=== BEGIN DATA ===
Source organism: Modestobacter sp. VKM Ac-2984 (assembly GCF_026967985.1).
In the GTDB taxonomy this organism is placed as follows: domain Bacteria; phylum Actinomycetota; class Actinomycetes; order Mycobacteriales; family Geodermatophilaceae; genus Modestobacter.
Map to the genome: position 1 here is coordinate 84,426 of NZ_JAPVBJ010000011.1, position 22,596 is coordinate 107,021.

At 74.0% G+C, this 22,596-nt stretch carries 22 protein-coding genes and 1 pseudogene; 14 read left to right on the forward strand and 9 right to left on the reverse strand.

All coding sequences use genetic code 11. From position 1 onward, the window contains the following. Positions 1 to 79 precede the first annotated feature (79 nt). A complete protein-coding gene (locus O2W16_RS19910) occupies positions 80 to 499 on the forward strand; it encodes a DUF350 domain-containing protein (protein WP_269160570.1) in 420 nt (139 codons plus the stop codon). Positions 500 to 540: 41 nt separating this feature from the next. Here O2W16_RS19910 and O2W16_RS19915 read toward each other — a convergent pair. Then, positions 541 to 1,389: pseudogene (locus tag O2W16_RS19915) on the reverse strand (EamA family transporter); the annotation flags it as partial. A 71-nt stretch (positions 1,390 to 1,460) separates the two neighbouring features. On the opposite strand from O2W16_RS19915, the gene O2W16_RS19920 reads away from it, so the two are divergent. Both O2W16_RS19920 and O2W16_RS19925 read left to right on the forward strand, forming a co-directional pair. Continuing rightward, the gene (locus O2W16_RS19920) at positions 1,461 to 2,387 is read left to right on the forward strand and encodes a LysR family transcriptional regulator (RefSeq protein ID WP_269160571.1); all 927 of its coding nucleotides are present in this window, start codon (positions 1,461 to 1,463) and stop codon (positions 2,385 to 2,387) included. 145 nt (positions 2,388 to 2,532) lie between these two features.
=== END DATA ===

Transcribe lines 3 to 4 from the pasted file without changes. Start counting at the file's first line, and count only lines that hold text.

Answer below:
Map to the genome: position 1 here is coordinate 84,426 of NZ_JAPVBJ010000011.1, position 22,596 is coordinate 107,021.

At 74.0% G+C, this 22,596-nt stretch carries 22 protein-coding genes and 1 pseudogene; 14 read left to right on the forward strand and 9 right to left on the reverse strand.